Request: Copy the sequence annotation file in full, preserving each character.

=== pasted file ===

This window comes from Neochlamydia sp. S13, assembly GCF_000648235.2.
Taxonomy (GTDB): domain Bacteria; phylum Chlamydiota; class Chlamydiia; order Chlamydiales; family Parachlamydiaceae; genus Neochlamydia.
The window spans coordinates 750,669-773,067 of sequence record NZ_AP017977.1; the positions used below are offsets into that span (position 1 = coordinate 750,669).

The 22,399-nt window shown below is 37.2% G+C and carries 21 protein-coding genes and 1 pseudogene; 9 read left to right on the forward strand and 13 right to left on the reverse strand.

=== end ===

This window comes from Neochlamydia sp. S13, assembly GCF_000648235.2.
Taxonomy (GTDB): domain Bacteria; phylum Chlamydiota; class Chlamydiia; order Chlamydiales; family Parachlamydiaceae; genus Neochlamydia.
The window spans coordinates 750,669-773,067 of sequence record NZ_AP017977.1; the positions used below are offsets into that span (position 1 = coordinate 750,669).

The 22,399-nt window shown below is 37.2% G+C and carries 21 protein-coding genes and 1 pseudogene; 9 read left to right on the forward strand and 13 right to left on the reverse strand.